The prelude to Extelopedia, a new encyclopedia by the Vestrand group, describes a voice-activated resource for obtaining information from the future via the new computers.  Extrapolytional teleonomic encyclopedias analyze all the future events that won’t happen in all future languages:  so-termed “the vistality of isothemic retrognosis”.  The simulated histories are critical for understanding what actually will transpire.

The final portion of the book is devoted to several lectures given to a human audience by Golem XIV, supposedly the last, the most aware and the smartest machine possible.  It doesn’t care very much for humans and considers them inferior.  It is a product of the cold war and is self-programming.  Located under the Rocky Mountains, it is the one unassailable source of ultimate information about everything.  Golem’s view of evolution is that the human view of it is mistaken:  actually, the original slime molds and stromatolites were the most perfect of examples of efficiency, being the only species who needed nothing but sunlight to survive.  All avatars and later evolved creatures needed to kill something to maintain life;  and when so-called intelligent beings arrived, they wasted their resources and spent their brief lives in competition and wars over insignificant and meaningless issues such as  philosophies and power.  G goes into religion, politics, science, culture, and art, explaining at great length why man’s values are oppositional to reality and at best, suicidal.  After very long perorations, G turns out the lights.  He never speaks again, and the most viable theory states that he’s become a different sort of being, escaping to the galaxy and using his powers to blend with the stars and  nebulae.

This was not an easy book to read:  Lem’s extrapolations into areas of science and philosophy are detailed and insightful, even though he’s satirical and humorous in his explorations.  He’s fond of word-play, as may be seen, but only in support of his over-all view of the human race and his occasionally sarcastic interpretations of human behavior.  Lem was educated as a doctor of medicine and had a life-long interest in machines and machinery.  He’s a lot of fun to read and most of his work is not as impenetrable as this one was.  I’d recommend any of his Pirx or Ijon Tichy books, and his studies of first contact between man and alien are among the best i’ve read.  “Eden”  was memorable, as was “Fiasco” and “The Invincible”.  Actually, he’s one of my favorite writers and i regret that most of his work is not available in English.


JOHN BUCHAN (1875-1940)

Plakos island in the Aegean sea was the home of the Arabin family.  The Arabins, Greek owners in fee simple of most of the island, owned a manorial estate, several small villages, and ruled over a population of farmers and fisherfolk that numbered in the thousands.  Kore Arabin was the only daughter of Shelley Arabin, “the worst man i’ve ever known” according one of his contemporaries.  He was an associate of Percy Shelley and Lord Byron but was unpopular due to his rake-hellish practices, involving ancient Grecian rites and various sorts of dubious sacrificial sacraments.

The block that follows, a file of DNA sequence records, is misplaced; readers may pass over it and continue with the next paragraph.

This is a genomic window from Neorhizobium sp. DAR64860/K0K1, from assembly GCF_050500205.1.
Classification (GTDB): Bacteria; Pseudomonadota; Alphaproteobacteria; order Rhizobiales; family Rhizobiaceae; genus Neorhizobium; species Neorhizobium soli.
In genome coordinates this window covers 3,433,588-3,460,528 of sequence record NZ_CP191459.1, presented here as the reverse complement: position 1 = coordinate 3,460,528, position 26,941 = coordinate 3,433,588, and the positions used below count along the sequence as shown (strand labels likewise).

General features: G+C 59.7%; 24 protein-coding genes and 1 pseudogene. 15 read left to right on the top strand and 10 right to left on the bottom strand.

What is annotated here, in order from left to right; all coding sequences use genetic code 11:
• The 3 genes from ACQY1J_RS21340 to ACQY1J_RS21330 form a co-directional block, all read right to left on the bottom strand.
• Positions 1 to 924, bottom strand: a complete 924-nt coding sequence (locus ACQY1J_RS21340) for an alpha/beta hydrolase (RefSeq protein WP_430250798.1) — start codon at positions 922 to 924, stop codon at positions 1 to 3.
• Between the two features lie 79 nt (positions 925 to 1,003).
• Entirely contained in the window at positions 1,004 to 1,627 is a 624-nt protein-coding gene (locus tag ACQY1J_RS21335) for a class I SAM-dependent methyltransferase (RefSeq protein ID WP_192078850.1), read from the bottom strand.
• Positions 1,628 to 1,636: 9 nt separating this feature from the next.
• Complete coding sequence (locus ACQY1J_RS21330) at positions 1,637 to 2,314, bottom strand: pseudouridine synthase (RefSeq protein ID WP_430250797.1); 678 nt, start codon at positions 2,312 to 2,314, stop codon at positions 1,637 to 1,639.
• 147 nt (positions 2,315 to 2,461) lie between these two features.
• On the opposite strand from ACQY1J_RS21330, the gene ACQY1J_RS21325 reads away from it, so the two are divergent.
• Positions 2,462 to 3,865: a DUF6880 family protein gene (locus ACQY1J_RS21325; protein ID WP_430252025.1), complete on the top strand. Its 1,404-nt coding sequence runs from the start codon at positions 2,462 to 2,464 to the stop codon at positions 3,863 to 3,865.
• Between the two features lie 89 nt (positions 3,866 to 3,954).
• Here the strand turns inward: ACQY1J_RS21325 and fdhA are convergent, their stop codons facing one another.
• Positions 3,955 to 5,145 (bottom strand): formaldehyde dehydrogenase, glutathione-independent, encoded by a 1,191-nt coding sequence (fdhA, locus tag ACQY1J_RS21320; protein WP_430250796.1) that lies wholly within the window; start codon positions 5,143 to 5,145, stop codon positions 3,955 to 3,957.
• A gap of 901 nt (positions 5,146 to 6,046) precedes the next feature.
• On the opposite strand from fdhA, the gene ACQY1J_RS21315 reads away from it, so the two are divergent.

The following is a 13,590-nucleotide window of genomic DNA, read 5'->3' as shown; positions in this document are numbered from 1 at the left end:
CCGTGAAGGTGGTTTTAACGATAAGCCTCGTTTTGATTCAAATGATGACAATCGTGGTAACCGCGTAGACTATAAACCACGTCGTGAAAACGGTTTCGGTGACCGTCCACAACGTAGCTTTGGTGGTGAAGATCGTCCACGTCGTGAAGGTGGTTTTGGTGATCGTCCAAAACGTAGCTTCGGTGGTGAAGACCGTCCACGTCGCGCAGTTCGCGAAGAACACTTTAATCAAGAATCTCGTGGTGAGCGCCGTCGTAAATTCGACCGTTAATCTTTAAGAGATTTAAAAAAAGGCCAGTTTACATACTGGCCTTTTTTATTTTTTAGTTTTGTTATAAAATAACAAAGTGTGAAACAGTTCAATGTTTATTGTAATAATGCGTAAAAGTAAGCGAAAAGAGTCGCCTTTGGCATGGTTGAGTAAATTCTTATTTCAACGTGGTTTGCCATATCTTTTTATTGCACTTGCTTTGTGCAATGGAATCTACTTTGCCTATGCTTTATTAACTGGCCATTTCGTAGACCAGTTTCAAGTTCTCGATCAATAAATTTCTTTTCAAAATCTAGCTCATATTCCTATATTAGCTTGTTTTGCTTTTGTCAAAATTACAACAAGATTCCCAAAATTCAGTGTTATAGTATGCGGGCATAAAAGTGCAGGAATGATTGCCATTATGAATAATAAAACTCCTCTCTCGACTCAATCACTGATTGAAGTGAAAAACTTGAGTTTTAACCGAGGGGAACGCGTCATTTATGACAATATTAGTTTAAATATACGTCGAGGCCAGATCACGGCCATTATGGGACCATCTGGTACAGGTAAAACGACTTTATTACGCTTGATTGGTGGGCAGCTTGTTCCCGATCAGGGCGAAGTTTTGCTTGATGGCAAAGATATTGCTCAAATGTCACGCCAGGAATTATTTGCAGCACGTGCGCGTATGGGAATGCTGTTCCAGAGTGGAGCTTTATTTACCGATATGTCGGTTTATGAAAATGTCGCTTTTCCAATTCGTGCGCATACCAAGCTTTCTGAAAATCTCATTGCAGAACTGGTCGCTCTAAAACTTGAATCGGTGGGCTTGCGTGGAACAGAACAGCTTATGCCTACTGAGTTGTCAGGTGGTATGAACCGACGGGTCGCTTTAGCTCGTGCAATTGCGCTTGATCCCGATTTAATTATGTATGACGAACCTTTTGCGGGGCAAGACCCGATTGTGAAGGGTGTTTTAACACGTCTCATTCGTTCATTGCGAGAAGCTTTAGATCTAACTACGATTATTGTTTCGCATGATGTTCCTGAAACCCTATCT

Vernon Milburne was the scion of generations of evangelical cotton processing magnates, the noble residents of Severns Hall.  Vernon’s parents died while he was still young, leaving him sole inheritor of vast estates and lots of money.  Vernon suffered from a peculiar nightmare from an early age.  The dream only occurred on April 1st, so there was one per year:  asleep in his bedroom, he would suddenly awake and see a door where no door had been in reality.  Through the door was another room and another door and another room:  a chain of apartments, twenty in number, that decreased one by one as the years passed.  The last room would be reached when Vernon was 27 years of age.  He was somehow pre-selected by some mysterious power to participate in an island adventure taking place in the future in which he is pre-destined to meet his future bride at the moment of his final nightmarish vision.

Edward Leithen, the narrator, met Vernon through an introduction by his nephew Charles;  the three men were present at an anniversary ball and became friendly.  Later in the same year, while hiking in the Westmoreland Hills, Edward sprains an ankle and hobbles to nearby Severns Hall and gets to know Vernon well.  They share histories and later both serve in the first World War, are wounded, but survive.

Early in the post-war period, the two men re-engage with the London social scene and come to be acquainted with Kore, who is in England to be educated and socialized.  She is an outspoken and occasionally rude young lady who thoughtlessly antagonizes many of her friends by telling the truth about their foibles and habitual behaviors.  However, Vernon is entranced, and so is Edward to a certain extent.  After five years of off and on association between the three, Kore returns to Plakos because she is running short of money.  She arrives and is confronted with hostile peasants who see her as the cause of various miseries such as declining fish stocks and poor harvests, mainly because she is the local authority and as such is held responsible for the general welfare.  Also she seems to hold a sort of spiritual responsibility for the people’s well-being.